Ergonomics – The ergonomics of the Platina H Gear have been retained and the motorcycle is easily accessible for everyone. The seating posture is upright while you also get front-set footpegs. The seat height is increased by 3 mm which is just the addition of rib-type cushioning in the seat. Pillion comfort is also great and the seat is wide as well as long, enough to seat two people in utmost comfort. The handlebar and the mirrors have been borrowed too and they solve their purpose of practicality pretty well.
Performance – Powered by the same 115.5cc motor, the Bajaj Platina produces 8.5 BHP and 9.81 Nm of torque. The engine feels quite refined and has a decent throttle response for a 110cc motorcycle. As an addition, the Platina now gets a 5-speed gearbox. If you look properly there is no mention of H Gear on the side of the engine, it rather says – N-1-2-3-4-5. With the addition of a 5th gear, the Platina has a comfortable riding spot at 80 km/hr while it doesn’t stress as much while hitting the ton. The 4th gear, however, feels more lively and the Platina can do highway commutes now. The gearbox is smooth shifting while the exhaust has a good note to it. With the inclusion again, there is a high likelihood of an increase in mileage however, we did not get a chance to test that.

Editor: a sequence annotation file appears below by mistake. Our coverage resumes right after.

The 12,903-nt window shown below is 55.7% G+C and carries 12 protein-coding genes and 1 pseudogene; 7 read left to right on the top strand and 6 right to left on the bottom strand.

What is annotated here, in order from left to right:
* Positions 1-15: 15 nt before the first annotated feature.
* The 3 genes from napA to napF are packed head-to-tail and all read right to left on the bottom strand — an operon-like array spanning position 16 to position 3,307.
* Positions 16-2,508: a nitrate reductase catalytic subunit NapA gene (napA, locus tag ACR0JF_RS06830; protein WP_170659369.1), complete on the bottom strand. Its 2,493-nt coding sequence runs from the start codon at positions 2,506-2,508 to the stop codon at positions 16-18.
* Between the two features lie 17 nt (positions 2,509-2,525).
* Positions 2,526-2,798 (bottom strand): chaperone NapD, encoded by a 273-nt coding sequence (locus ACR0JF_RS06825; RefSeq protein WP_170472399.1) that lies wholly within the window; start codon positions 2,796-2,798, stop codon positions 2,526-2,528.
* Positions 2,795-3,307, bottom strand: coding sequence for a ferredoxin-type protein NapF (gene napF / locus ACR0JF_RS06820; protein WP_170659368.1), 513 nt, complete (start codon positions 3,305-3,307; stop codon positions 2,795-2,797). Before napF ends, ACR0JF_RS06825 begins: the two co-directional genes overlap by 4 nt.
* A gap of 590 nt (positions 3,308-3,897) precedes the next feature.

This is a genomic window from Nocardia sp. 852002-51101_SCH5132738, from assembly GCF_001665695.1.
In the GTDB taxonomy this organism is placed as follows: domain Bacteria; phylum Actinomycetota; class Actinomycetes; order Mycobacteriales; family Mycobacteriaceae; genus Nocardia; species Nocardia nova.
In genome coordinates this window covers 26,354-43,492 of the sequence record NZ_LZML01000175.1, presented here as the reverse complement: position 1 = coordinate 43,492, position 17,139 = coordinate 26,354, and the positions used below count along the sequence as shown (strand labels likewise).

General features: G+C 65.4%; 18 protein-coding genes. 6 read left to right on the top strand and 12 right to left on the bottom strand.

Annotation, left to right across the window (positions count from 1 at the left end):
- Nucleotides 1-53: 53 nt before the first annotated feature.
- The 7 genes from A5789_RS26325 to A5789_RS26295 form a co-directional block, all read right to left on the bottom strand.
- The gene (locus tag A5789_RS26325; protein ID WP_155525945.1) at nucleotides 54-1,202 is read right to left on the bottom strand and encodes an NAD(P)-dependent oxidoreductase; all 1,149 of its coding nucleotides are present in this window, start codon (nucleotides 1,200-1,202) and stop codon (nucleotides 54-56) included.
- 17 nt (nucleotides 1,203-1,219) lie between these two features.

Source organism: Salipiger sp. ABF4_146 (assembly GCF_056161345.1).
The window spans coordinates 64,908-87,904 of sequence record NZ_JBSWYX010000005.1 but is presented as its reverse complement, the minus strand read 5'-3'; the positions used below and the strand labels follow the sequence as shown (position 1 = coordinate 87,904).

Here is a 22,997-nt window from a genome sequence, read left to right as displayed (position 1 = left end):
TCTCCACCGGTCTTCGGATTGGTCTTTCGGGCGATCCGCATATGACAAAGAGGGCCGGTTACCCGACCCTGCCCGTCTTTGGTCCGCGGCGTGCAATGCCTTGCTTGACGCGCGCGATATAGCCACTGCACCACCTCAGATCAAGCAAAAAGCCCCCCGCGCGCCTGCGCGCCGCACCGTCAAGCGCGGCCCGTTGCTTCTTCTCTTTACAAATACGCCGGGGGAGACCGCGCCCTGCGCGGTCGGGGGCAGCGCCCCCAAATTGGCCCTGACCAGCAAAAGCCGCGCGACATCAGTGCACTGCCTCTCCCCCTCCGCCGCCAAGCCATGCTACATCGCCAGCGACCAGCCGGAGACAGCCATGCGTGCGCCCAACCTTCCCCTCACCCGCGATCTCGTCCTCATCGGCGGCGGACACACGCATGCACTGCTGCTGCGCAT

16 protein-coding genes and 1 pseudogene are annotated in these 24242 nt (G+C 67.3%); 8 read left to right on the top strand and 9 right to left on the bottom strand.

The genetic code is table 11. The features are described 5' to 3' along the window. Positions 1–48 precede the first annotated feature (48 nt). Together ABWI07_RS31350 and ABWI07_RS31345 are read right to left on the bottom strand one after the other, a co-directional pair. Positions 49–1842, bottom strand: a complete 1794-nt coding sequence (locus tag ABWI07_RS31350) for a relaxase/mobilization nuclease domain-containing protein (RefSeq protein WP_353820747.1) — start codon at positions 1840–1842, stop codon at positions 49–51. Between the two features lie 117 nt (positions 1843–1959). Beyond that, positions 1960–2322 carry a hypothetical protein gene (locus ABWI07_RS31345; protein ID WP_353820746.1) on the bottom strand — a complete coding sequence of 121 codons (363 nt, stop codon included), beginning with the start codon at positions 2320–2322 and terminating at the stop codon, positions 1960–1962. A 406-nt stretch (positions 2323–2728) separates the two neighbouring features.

Riding Dynamics – The ergonomics have been continued and hence the riding dynamics of the Platina are just like any other commuter motorcycle. Although there has been a very minor increase in weight, the dynamics don’t differ. The bike feels comfortable in the city while the suspension does its job really well in any kind of road conditions. As the motorcycle is light it tips into corners quickly, however, the skinny 80-section tubeless tyres don’t provide much confidence. The Platina now gets an optional 240 mm disc brake at the front making it feedback rich while braking. Bajaj has also given the Platina anti-skid braking as standard which is just another term for a combi-braking system.